ARLINGTON, Texas -- Pitching and a couple of clutch hits proved big for the Rangers on Friday, but so did a pickoff play in the fifth inning of a 3-2 victory over the Angels.
"That was a huge play," pitcher Derek Holland said after the Rangers won their fifth straight home opener.
The play occurred with the score tied at 1. Alberto Callaspo and Chris Iannetta led off the frame with a pair of singles, putting runners on first and second. It also brought Peter Bourjos, the Angels' No. 9 hitter, to the plate in an obvious bunt situation.
The Rangers put on a pickoff play, but it was more designed to keep Callaspo close to second and increase their chances of getting a force at third on the bunt. With Holland in the stretch, third baseman Adrian Beltre started charging for the potential bunt, and shortstop Elvis Andrus broke to cover third.
That induced Callaspo to get a bigger secondary lead, but second baseman Ian Kinsler snuck in behind him and Holland fired to second. Callaspo was tagged out in a rundown.
"[Third-base coach] Dino [Ebel] told Alberto about it, and he didn't react," Angels manager Mike Scioscia said. "It's a standard pick play. We have it. Keep your eyes on the pitcher. Alberto got a little too aggressive. He just didn't react."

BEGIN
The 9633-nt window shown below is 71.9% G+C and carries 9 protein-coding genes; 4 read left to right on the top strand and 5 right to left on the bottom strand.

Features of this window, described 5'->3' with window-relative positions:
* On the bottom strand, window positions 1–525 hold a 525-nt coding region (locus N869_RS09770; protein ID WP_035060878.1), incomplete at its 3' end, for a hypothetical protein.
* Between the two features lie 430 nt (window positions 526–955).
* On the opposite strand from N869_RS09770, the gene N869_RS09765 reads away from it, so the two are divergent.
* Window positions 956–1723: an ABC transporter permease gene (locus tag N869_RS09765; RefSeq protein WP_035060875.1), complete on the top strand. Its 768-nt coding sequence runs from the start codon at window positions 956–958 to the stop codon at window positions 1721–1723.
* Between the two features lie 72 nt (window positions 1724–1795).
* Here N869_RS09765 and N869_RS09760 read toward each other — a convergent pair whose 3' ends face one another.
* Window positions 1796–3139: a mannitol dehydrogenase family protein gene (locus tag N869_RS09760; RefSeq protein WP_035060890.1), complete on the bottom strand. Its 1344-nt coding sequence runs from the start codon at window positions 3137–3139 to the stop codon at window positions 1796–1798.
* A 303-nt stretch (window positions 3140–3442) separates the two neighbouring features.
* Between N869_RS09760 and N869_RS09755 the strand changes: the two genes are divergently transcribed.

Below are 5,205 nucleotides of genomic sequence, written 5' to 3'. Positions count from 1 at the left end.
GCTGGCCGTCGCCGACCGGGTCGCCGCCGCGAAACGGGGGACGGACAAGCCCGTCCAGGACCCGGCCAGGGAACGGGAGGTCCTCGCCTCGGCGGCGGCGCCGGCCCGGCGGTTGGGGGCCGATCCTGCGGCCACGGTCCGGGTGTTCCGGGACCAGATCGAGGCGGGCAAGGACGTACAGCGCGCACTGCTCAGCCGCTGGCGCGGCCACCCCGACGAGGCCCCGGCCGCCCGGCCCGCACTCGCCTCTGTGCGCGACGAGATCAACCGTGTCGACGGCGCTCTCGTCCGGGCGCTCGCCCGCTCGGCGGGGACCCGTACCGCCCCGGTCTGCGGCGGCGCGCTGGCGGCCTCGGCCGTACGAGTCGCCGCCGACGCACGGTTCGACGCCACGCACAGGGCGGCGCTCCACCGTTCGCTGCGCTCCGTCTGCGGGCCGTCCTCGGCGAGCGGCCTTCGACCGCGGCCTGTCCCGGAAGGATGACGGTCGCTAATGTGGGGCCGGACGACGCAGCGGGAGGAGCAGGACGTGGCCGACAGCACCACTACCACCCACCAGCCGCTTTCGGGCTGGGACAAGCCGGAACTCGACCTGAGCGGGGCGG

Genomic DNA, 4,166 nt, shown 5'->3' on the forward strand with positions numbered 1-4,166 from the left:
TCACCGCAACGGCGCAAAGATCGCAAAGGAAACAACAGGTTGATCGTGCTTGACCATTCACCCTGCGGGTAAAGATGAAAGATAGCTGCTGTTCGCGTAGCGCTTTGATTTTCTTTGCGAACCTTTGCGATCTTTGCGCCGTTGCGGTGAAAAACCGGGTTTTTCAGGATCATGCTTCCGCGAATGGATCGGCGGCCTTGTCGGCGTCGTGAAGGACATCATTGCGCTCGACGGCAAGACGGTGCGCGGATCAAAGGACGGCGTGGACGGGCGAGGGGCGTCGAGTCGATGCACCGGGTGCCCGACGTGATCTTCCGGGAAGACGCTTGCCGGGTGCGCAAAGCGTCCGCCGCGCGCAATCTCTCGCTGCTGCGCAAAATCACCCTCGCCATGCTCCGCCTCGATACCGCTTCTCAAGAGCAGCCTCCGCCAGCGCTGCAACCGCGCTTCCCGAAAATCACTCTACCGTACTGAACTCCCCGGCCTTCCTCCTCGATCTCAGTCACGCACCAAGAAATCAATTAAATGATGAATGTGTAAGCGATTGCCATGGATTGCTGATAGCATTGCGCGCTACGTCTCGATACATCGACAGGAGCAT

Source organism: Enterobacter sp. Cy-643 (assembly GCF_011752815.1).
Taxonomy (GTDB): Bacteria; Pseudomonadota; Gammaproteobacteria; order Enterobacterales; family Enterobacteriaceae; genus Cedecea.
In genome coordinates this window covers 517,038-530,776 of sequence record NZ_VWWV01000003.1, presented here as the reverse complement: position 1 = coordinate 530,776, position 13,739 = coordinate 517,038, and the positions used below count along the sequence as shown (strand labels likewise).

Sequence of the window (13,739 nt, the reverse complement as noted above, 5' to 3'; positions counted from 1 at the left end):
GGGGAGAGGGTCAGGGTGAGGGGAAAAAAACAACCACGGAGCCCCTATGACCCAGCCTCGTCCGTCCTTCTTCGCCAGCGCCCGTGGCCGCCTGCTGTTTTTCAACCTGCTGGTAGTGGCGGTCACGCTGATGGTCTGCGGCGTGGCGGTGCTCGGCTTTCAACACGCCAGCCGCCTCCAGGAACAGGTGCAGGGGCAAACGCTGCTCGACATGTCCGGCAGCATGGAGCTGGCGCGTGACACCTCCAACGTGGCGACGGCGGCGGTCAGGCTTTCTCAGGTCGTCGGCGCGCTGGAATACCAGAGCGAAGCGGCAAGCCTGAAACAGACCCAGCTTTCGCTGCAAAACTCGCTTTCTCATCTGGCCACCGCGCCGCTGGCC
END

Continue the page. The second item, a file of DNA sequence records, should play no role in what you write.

"We got lucky," Rangers manager Ron Washington said. "We run that play a lot. You don't always get the guy, but today we did. He was trying to be aggressive. Normally, you're just trying to shorten his lead."
Iannetta went to second during the rundown, and after Bourjos struck out, Mike Trout doubled him home with a run that gave the Angels a one-run lead. But the Angels missed out on at least one more run, and Erick Aybar grounded out to end the inning.
Players not thinking what Andrus deal means for them
ARLINGTON, Texas -- Elvis Andrus has an eight-year, $120 million contract, and his teammates are happy for him.
"He's worked hard for it and deserves it," second baseman Ian Kinsler said before the Rangers' home opener, against the Angels on Friday.
The home opener was not the time for Kinsler or others to reflect on what this might mean for them in the future. Kinsler is signed through 2017, but the Rangers also have middle infielder Jurickson Profar, their top prospect, playing shortstop at Triple-A Round Rock. Club officials admit that somebody could be traded or switch positions at some point, but that decision is far in the future.